The Hill: Liberals hope to push Obama away from chained CPI
By Sam Baker
February 15, 2013
A group of House Democrats is trying to persuade the White House to back away from a proposed cut in Social Security — just like it did with raising the Medicare eligibility age.
Rep. Jan Schakowsky (D-Ill.) said Thursday she's been talking to White House officials and trying to explain the consequences of the Social Security cut, particularly in combination with other changes such as increased cost-sharing for Medicare.
"We're hoping that they'll make the right decision," she said.
She credited a similar effort last year with pushing the White House to drop its support for raising the Medicare eligibility age.
"Our hope is that through these conversations and this information, we can do the same with the chained CPI," Schakowsky said.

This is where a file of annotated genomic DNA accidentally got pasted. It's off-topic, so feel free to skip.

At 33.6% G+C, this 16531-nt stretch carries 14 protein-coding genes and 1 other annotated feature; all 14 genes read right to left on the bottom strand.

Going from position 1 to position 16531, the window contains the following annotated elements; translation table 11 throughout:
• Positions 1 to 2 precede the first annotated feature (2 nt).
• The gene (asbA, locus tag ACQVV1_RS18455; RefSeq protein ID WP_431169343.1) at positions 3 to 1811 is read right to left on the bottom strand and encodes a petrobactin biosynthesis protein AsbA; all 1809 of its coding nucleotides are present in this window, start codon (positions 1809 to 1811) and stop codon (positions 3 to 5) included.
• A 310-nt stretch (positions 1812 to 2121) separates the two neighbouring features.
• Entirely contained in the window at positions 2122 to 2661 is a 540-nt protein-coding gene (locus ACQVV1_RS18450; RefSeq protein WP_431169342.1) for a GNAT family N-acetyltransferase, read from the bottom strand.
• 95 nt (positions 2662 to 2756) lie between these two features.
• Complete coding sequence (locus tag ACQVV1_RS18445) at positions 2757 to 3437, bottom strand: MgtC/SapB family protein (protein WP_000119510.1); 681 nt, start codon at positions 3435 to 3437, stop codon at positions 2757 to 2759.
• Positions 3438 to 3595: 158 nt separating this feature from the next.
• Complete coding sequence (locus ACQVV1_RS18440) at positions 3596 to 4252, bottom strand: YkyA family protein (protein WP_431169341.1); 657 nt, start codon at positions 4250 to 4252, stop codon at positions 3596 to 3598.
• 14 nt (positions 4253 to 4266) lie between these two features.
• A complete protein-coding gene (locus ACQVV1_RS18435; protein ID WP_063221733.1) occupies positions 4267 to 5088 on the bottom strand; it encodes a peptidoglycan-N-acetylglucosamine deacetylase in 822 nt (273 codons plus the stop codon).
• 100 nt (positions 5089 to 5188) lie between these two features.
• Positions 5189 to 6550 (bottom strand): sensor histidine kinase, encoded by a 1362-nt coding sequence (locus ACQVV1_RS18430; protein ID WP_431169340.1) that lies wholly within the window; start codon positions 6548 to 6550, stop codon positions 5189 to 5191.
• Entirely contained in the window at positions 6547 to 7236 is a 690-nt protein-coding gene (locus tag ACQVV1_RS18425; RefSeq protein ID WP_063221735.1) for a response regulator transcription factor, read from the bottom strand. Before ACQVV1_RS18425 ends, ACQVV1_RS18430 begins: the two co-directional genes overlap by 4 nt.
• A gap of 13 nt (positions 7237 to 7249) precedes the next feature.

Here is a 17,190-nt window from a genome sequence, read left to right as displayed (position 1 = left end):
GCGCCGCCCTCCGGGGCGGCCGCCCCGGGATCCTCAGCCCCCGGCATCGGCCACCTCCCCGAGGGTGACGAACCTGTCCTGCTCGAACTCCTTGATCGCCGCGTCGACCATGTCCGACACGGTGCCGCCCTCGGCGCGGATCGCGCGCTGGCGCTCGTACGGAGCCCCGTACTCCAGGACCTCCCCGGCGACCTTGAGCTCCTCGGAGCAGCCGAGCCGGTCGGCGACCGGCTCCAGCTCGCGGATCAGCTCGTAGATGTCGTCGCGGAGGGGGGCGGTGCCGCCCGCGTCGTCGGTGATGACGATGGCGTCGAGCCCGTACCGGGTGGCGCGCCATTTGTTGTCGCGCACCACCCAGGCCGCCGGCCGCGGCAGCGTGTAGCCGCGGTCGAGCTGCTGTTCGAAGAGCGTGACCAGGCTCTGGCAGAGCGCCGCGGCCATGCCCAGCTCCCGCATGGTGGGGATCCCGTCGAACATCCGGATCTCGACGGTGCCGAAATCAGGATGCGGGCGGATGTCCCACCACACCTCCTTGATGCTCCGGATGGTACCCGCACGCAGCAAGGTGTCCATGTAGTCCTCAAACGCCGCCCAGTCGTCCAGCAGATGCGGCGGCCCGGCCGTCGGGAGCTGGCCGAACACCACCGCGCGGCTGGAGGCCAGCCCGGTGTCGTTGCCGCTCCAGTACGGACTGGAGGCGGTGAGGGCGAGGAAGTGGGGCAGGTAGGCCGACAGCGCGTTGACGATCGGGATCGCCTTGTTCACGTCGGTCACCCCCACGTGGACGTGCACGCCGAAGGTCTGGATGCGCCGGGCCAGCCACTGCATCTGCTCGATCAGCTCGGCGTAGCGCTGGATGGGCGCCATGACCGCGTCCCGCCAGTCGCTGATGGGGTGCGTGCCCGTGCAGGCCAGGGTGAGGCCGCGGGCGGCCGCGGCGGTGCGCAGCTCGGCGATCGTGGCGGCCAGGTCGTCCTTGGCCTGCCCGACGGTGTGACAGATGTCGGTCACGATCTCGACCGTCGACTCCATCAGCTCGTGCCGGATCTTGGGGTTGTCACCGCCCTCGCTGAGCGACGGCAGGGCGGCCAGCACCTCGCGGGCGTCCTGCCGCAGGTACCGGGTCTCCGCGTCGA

The chained CPI would change the way Social Security benefits are calculated.
The White House has described it as a technical change — a more accurate reflection of how costs change and how seniors change their spending as a result. Press secretary Jay Carney said earlier this week that Obama remains open to the chained CPI, but not raising to Medicare age — a policy Obama had endorsed in earlier budget talks with Speaker John Boehner (R-Ohio).
Chained CPI "is a benefit cut" that would "cause real pain" to seniors and retirees, Schakowsky said Thursday.
She said Congress should instead reduce the deficit by cutting Medicare's price for prescription drugs and reviving the public health insurance plan that caused so much controversy during the healthcare debate of 2009 and 2010.